The 120J in Use

I primarily use my 120J flashes for location shooting, either in a small softbox or with my Kacey Beauty Reflector. For example, when I worked with Margarita, I used a 120J in a Kacey beauty dish placed close, and was able to knock back the ambient light of the area we were shooting in. This combination gives me a lot of beautiful light wherever I am in the world. When coupled with an external battery pack (Sunpak, Quantum, etc) it’ll keep flashing nearly all day and at the highest power will give you sun exposure balancing flexibility. I also use the 120J indoors in my apartment studio when I want a lot of hard light by installing the 120J silver reflector. This sends a lot of unmodified light where I want it. For example, I used a 120J in my Urban Ninja series to place a hard shadow in the image just below the Ninja shown below.

Despite it’s big-bulb design the 120J travels pretty well. When I fly I just take out the bulb and pack the 120J body in my Think Tank Airport Acceleration or Pelican 1510. Two 120J’s pack together symmetrically and it takes just a few seconds to reassemble the flash for action.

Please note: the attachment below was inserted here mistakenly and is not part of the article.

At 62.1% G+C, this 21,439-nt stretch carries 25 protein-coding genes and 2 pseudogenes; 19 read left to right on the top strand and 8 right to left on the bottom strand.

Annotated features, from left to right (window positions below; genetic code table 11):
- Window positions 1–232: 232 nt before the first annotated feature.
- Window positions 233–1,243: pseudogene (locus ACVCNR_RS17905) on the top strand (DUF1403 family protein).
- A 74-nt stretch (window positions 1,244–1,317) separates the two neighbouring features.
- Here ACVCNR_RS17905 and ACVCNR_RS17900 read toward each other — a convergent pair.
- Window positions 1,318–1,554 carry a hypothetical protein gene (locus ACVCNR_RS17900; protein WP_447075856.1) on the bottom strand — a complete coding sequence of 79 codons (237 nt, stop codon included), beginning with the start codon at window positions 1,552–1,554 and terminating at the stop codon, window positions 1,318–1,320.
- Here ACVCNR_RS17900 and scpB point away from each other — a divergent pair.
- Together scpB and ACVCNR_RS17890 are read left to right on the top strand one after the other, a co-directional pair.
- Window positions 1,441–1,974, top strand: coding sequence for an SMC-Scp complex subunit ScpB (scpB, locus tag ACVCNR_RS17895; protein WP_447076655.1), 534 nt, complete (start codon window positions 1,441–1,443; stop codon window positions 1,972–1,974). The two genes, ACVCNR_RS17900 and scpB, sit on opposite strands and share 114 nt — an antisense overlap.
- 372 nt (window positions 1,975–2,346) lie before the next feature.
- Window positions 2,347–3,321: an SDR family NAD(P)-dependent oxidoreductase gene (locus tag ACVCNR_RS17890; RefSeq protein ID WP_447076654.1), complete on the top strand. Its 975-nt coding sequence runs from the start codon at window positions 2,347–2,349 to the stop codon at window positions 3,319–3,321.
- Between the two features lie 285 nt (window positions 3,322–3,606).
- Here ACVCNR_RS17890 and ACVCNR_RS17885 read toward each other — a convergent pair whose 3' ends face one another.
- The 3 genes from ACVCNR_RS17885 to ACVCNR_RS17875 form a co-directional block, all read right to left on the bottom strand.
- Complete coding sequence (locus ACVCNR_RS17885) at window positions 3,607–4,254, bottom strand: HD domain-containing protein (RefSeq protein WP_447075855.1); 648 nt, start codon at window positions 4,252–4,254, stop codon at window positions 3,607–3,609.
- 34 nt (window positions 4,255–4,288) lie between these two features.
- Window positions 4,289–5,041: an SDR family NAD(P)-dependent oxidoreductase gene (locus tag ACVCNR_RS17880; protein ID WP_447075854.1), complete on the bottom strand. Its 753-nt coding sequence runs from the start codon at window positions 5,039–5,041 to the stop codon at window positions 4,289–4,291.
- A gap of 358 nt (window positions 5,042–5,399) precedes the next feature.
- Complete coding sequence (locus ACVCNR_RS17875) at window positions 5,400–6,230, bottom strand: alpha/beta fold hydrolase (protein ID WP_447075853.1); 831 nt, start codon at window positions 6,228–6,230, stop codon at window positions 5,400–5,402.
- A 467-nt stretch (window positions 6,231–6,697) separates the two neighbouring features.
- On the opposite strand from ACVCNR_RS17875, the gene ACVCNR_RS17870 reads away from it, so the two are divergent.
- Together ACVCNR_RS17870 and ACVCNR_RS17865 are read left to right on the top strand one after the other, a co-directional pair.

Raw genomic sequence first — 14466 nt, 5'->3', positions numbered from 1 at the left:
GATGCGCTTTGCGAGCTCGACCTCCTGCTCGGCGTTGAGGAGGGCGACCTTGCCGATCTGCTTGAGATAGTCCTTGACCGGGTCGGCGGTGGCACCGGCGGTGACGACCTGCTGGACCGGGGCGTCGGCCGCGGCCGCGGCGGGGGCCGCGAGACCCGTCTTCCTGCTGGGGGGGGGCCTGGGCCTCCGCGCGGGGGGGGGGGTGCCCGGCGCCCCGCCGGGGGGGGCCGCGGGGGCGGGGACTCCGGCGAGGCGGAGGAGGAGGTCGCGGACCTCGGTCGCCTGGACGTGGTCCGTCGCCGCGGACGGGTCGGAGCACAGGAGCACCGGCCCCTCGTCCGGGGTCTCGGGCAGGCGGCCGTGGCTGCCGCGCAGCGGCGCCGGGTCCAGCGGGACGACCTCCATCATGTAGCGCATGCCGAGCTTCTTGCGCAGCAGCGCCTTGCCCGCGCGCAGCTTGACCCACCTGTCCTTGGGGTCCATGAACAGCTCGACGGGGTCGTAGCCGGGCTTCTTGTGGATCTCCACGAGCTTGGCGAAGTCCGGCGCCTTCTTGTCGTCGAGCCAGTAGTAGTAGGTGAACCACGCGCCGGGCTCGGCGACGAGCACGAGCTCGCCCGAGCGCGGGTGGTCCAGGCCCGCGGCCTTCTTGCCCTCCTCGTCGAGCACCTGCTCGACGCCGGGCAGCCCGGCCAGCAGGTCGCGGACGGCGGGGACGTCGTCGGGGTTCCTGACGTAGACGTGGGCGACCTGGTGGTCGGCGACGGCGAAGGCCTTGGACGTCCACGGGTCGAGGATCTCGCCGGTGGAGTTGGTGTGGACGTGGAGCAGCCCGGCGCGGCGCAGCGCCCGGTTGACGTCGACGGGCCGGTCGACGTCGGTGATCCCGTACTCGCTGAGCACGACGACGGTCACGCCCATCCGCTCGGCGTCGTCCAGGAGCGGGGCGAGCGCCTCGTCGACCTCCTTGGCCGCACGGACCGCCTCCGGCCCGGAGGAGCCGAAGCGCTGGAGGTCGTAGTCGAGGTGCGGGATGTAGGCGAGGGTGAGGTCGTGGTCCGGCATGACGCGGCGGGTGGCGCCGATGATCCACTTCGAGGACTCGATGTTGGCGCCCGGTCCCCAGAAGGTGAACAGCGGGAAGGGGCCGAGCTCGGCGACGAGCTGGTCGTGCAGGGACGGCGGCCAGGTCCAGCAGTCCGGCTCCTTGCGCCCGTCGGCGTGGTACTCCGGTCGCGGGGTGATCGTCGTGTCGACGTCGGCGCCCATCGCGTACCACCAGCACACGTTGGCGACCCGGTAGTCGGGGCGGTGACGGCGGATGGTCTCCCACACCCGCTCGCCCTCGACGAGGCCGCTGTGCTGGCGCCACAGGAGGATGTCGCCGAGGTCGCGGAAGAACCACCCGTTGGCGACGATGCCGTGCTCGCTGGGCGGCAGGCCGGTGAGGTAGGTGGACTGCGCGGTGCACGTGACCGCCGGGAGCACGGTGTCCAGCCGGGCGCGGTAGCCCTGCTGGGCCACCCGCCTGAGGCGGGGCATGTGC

At some point I want to experiment with the DIY radio camera triggers or the Radio Poppers and see if you can control the TTL flash remotely. If this happened it would almost be worth the crazy prices some people are willing to pay for one. The 120J is also one of the few flashes with a user removable flash tube. Replacements are about 30 USD and are easy to obtain from stores like B&H or Adorama.┬áIf you want a 120J check out places like and eBay. The eBay prices will probably be more than the 120J is worth, but if you’re rigirous in searching you might snag one for a fair price. I bought both of my 120J’s at Keh, one was “bargin” grade and looked almost like new.